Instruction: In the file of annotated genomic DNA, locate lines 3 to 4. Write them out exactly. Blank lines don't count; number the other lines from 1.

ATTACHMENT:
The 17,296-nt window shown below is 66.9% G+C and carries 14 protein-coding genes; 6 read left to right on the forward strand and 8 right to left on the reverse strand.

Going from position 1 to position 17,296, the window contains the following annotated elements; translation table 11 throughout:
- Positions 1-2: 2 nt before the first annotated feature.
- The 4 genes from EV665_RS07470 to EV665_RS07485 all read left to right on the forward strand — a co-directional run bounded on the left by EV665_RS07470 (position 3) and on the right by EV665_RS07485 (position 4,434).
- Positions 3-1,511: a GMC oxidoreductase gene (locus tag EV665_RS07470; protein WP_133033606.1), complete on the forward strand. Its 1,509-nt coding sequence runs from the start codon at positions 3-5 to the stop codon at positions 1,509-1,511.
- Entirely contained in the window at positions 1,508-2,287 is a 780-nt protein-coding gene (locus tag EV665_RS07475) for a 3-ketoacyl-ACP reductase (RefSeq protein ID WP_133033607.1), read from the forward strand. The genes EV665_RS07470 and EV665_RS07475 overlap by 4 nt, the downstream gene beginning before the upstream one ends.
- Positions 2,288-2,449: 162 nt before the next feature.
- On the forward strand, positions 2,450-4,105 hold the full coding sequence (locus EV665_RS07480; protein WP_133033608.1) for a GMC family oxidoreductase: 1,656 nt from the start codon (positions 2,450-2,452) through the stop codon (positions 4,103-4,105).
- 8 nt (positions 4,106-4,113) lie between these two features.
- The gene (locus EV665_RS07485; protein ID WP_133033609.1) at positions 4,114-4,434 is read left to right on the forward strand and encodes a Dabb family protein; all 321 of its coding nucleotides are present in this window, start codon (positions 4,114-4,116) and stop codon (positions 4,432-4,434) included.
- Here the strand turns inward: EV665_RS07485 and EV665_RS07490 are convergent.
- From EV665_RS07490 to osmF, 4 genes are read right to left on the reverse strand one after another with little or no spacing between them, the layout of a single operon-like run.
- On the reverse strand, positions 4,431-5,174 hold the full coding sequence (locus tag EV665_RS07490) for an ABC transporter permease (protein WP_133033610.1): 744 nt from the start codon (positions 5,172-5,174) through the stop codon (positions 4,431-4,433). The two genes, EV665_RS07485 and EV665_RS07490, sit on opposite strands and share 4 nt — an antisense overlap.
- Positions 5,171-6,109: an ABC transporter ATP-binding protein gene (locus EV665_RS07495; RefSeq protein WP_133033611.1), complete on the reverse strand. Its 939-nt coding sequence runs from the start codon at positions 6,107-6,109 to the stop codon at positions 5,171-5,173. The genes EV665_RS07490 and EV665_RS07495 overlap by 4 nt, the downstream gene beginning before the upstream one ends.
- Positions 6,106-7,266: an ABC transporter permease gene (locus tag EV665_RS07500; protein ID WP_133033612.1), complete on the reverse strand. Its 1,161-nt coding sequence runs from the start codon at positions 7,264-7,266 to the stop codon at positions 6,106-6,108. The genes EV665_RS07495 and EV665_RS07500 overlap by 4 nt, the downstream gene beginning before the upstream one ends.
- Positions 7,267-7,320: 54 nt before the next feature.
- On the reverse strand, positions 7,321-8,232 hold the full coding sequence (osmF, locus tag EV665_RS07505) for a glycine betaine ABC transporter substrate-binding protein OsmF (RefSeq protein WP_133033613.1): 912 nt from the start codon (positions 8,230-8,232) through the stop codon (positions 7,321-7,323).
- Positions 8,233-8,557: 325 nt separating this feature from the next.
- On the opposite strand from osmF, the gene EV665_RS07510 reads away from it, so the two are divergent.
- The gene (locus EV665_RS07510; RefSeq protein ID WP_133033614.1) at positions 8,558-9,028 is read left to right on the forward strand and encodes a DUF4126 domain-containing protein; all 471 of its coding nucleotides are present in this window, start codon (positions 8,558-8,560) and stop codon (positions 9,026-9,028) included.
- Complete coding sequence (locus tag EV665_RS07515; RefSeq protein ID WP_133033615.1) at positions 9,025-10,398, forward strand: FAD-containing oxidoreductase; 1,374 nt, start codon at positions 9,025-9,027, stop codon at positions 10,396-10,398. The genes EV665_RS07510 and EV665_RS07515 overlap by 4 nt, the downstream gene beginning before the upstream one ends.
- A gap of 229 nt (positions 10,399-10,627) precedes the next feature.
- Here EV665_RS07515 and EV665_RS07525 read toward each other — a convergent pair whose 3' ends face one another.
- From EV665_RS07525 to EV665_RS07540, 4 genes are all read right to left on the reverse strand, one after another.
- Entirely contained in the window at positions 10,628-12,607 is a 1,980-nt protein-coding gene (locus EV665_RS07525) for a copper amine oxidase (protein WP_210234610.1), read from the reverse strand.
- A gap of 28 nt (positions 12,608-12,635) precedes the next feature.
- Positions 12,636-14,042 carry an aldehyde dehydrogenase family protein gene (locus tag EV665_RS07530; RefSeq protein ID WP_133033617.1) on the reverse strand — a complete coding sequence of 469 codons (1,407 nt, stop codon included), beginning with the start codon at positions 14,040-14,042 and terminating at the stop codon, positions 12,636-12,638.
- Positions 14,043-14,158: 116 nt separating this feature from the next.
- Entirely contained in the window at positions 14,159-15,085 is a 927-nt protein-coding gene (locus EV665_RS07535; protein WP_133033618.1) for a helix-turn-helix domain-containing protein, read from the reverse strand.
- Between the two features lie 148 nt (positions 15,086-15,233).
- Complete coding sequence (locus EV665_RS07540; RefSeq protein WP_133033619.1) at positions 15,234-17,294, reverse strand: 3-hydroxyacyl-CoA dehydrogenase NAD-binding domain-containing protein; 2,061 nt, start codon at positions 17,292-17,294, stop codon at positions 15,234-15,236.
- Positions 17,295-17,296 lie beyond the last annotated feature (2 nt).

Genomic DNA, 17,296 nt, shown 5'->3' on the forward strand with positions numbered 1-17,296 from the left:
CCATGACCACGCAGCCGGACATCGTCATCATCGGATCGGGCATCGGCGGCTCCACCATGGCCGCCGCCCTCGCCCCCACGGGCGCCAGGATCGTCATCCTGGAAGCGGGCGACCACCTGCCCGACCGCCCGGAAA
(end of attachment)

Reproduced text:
- Positions 1-2: 2 nt before the first annotated feature.
- The 4 genes from EV665_RS07470 to EV665_RS07485 all read left to right on the forward strand — a co-directional run bounded on the left by EV665_RS07470 (position 3) and on the right by EV665_RS07485 (position 4,434).